Albu On Strategy

Business Killer – Complexity

Creating unnecessary complexity in your company can be a business killer.  

It quickly leads to a lack of focus, which in turn leads to lost opportunities.  Understanding what your organization does well and where resource should be focused to create business value is a basic premise of strategy management.  While most CEO’s understand this basic principle, business leaders seem to go through cycles of expansion by diversification that add complexity, and then back to retrenchment to focus on core competencies.  

There has been a great deal of talk recently about the life and accomplishments of Steve Jobs.  One writer called him the Thomas Edison of our times.  Steve Jobs understood how to stay focused on a few things and create value around those few things.  When Jobs returned to Apple in 1998, after his success with Pixar, there were 350 Apple products and he proceeded to reduce it to 10.  As one person put it, “Jobs had a relentless focus on creating a small number of simple and elegant products.”  

Rather than add products, services and markets outside your competencies in the name of topline growth, look to focus resources on leveraging strengths and increasing competitive advantage to create greater business value.   On that point, we are today witnessing a trend in business, from both large corporations to small and mid-size companies to reduce complexity.   Ralcorp, Sara Lee, Kraft and Abbott Labs recently announced restructuring plans to split their businesses into smaller companies to create greater focus and value creation opportunities.  We have seen this trend to reduce complexity ourselves with our own mid-market clients, specifically:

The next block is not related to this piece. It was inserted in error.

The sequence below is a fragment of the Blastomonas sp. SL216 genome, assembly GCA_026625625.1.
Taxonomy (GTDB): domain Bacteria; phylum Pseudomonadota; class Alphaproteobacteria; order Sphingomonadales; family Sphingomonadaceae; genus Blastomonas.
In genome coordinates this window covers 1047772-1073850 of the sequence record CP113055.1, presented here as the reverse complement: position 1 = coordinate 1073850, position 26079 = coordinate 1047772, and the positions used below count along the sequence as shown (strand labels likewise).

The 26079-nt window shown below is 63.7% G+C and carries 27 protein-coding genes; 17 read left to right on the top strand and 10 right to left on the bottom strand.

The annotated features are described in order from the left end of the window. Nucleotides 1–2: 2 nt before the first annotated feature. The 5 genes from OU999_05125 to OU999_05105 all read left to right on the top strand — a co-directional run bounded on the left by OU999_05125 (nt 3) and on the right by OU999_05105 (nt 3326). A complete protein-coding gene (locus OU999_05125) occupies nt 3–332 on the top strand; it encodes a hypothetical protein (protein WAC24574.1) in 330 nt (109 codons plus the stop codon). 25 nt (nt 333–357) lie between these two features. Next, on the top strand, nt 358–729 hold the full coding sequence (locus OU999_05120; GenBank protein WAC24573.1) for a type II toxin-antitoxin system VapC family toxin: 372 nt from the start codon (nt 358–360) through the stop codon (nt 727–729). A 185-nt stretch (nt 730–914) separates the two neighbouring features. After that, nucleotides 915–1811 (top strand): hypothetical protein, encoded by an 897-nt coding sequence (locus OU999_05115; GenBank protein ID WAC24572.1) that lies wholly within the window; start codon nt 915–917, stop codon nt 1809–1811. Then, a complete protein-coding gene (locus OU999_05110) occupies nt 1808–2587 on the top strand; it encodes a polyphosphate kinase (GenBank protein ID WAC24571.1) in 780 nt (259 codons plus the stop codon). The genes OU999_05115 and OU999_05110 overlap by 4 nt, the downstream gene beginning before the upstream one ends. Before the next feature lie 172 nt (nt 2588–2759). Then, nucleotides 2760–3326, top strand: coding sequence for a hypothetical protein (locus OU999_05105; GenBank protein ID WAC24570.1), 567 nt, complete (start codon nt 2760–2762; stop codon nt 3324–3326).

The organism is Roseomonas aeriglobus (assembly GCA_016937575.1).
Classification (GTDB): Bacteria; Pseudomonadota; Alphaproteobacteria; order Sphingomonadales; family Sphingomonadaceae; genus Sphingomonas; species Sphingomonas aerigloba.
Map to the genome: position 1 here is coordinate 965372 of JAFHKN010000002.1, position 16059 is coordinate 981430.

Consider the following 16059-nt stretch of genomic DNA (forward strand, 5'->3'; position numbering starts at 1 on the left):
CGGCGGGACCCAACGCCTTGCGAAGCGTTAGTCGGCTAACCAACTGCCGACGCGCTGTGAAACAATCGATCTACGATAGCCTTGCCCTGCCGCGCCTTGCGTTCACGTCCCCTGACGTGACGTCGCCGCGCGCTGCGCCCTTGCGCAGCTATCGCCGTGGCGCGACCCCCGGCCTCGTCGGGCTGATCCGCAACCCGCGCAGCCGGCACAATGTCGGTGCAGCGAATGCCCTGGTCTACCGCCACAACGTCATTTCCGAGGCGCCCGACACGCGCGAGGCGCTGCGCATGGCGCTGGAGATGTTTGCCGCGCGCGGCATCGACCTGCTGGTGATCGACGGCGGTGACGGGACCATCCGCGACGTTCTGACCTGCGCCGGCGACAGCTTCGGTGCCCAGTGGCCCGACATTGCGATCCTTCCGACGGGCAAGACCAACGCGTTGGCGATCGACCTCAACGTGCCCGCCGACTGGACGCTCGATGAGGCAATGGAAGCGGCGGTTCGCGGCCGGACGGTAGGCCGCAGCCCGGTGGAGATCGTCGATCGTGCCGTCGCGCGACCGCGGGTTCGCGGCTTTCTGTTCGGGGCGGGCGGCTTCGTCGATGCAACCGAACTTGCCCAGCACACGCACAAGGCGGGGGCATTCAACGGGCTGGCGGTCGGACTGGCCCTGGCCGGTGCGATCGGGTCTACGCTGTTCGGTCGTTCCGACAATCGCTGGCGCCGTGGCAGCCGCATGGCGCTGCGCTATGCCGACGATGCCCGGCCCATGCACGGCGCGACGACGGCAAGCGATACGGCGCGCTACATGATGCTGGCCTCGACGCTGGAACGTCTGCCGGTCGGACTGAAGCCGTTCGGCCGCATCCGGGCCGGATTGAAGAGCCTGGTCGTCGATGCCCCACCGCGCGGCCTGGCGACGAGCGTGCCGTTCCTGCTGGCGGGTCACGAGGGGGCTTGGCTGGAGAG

• A mid-market B2B company recently decided to explore divestment of one of its oldest product lines.   The leadership team came to the conclusion that this long standing product line had limited future value potential and was a drain on company resources.  As a result of this decision, the company can turn its attention to technology driven solutions that are experiencing rapid growth and offer higher margins.  
  • A consumer products company struggled to compete in two different product categories and managers were constantly competing for resources.  The leadership team decided to restructure into two separate companies, which ultimately will provide a more balanced approach and greater value for the owners over the long term.

Reducing complexity is not necessarily the answer for everyone.  Some industries and companies have created business models that have been successful in dealing with complexity.  However, we recommend CEOs think about whether the growth strategies they are planning will create greater focus or unnecessary complexity.  Consider these ideas from two thought leaders when evaluating strategic alternatives:

  • Steve Jobs had the courage to say no to many things before he said yes.  If you are like most successful companies, you have an abundance of great ideas.  Have the courage to say no to ideas that are outside your competencies.
  • Peter Drucker said in so many words, have the courage to stop selling things or doing things that will not be a part of your future, even if it has been a part of your past for the last 50+ years.

We are always interested in your thoughts and comments.  E-mail us about your experiences. We’d like to hear from you.


Posted in Business Killers, Newsletter, Strategy Development.